Benedict XVI has laicized a Franciscan priest

LONDON, July 30, 2009 - Pope Benedict XVI has laicized a Franciscan priest who served as the spiritual adviser to the Marian visionaries in Medjugorje, Bosnia-Herzegovina.

The pontiff, in a document issued "motu proprio" (on his own initiative), returned Father Tomislav Vlasic to the lay state and dispensed him from his religious vows as a member of the Order of Friars Minor.

Vlasic was confined to a Franciscan monastery in L'Aquila, Italy, in February 2008 after he refused to cooperate in a Vatican investigation of his activities for suspected heresy and schism.

He also was being investigated for "the diffusion of dubious doctrine, manipulation of consciences, suspected mysticism, disobedience towards legitimately issued orders and charges contra sextum (against the Sixth Commandment not to commit adultery)," as stated in the interdict signed by Cardinal William J. Levada, prefect of the Congregation for the Doctrine of the Faith.

According to the congregation, all the charges against Vlasic were "in the context of the Medjugorje phenomenon."

Vlasic was placed under an interdict threatening "severe cautionary and disciplinary measures" if he violated a range of prohibitions that included making any public appearances.

However, his laicization was the result of a request from Vlasic himself, according to a letter sent by Franciscan Father Jose Rodriguez Carballo, the order's minister general, to Franciscan provincials in the Adriatic region.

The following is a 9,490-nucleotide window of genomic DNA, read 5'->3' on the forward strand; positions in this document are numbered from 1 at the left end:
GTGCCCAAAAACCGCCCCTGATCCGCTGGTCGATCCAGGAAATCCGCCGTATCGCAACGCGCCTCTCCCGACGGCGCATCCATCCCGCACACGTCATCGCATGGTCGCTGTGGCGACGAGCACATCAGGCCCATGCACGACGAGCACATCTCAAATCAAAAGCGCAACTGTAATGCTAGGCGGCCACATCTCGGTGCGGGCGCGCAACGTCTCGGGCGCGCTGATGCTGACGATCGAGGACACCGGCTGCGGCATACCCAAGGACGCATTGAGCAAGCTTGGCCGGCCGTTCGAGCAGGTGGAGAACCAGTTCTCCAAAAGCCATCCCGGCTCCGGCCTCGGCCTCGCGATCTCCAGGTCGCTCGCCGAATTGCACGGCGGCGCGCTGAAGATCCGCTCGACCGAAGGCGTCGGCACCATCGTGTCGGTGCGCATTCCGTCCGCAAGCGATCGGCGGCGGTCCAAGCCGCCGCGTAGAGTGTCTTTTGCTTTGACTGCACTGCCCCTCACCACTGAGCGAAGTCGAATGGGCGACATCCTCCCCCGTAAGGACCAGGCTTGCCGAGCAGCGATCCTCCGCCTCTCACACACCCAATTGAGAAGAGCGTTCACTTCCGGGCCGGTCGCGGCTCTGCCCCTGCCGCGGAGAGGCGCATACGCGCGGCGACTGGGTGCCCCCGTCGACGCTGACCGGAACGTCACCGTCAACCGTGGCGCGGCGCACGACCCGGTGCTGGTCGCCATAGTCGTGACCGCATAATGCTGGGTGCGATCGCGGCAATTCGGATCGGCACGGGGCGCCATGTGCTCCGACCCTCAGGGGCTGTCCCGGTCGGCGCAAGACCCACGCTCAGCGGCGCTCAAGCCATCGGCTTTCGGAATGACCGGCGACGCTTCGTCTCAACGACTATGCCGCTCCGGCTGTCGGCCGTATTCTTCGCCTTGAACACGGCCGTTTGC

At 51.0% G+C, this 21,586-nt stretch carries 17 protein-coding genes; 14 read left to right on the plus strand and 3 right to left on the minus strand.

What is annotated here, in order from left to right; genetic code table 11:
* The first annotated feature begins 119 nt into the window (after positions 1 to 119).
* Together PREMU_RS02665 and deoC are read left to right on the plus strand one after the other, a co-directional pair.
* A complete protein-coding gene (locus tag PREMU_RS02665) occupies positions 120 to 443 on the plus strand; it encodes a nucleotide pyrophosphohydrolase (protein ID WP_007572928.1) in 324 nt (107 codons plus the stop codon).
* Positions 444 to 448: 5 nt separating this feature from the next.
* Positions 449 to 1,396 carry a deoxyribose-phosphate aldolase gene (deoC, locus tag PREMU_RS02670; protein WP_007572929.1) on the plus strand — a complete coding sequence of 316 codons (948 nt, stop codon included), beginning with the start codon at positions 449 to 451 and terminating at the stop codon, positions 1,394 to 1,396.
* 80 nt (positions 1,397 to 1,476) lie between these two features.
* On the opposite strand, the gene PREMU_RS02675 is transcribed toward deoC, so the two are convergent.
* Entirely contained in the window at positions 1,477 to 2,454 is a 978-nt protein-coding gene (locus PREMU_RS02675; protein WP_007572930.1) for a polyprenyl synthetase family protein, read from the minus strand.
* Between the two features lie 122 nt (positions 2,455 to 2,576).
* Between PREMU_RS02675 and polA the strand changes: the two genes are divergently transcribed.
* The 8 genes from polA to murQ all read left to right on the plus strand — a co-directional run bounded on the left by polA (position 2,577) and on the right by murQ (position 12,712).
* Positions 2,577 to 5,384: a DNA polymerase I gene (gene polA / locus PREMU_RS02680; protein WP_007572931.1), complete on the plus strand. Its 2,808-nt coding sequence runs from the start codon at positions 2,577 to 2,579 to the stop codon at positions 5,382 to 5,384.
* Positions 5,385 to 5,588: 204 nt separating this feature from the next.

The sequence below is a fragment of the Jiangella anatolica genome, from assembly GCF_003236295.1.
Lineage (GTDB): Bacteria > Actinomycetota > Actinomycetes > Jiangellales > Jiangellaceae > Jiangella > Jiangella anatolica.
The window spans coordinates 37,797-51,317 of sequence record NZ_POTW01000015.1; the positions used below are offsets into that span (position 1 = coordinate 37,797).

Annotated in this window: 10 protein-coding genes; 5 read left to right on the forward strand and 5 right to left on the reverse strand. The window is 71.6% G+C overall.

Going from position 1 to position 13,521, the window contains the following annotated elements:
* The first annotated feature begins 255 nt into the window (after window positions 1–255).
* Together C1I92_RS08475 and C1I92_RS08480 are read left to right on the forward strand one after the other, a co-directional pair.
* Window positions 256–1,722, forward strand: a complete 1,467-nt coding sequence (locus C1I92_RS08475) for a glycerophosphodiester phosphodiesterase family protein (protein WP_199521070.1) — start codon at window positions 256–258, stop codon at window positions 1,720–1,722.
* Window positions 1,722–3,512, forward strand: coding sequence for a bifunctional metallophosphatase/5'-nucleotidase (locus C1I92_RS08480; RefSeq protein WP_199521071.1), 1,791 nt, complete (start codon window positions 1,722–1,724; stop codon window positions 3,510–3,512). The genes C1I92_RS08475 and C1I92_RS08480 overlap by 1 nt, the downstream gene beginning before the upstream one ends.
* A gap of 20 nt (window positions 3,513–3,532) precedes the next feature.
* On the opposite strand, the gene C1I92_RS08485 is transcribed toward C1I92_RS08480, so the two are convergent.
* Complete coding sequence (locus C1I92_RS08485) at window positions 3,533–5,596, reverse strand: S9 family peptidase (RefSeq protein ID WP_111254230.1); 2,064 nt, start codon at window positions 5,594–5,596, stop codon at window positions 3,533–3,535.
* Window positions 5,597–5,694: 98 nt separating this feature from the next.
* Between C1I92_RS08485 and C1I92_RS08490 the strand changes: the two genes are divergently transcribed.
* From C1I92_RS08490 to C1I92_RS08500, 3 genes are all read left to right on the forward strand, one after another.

In the letter dated March 10 and made public July 24, Father Rodriguez said Vlasic was "responsible for conduct harmful to ecclesial communion both in the spheres of doctrine and discipline."

Pope Benedict has imposed conditions on Vlasic "under pain of excommunication ... and if necessary without prior canonical warning," among them the "absolute prohibition from exercising any form of apostolate," the letter said.

There is an "absolute prohibition from releasing declarations on religious matters, especially regarding the phenomenon of Medjugorje," and Vlasic is banned from residing in Franciscan houses, the letter said.

Father Rodriguez told the provincials to "instruct the guardians and superiors of friaries about full compliance, by Tomislav Vlasic, with the pontifical measures regarding him, in particular relative to the prohibition of residing in any houses belonging to the Order of Friars Minor, under pain of removal from office."

Father Rodriguez's letter was leaked to Marco Corvaglia, who posted it on his blog in the online version of La Stampa, an Italian newspaper.

Bishop Ratko Peric of Mostar-Duvno, the diocese in which Medjugorje is located, confirmed in a July 26 e-mail to Catholic News Service that the letter was authentic.

It is unclear from the letter precisely when Pope Benedict authorized the laicization.

Vlasic was a central figure in the early days of the apparitions, which began in 1981 when Mirjana Dragicevic, Marija Pavlovic, Vicka Ivankovic, Ivan Dragicevic, Ivanka Ivankovic and Jakov Colo said they had seen Mary on a hillside near their town.

In 1984 Vlasic wrote to Pope John Paul II to say that he was the one "who through divine providence guides the seers of Medjugorje."

But retired Bishop Pavao Zanic of Mostar-Duvno did not believe the claims of the visionaries and accused Vlasic of creating the phenomenon.

Vlasic left Medjugorje in the mid-1980s to establish the Queen of Peace community in Parma, Italy, for both men and women after it was publicly revealed that he had fathered a child with a Franciscan nun and then tried to cover up their affair.

The visionaries say they are still seeing apparitions and that they have received more than 40,000 visits from Mary.

But three church commissions failed to find evidence to support the visionaries' claims and the bishops of the former Yugoslavia declared in 1991 that "it cannot be affirmed that these matters concern supernatural apparitions or revelations."

In 1985, Cardinal Joseph Ratzinger, then prefect of the doctrinal congregation and now Pope Benedict , banned official, diocesan or parish-sponsored pilgrimages to the shrine. However, individual Catholics are still free to visit and have a priest with them.


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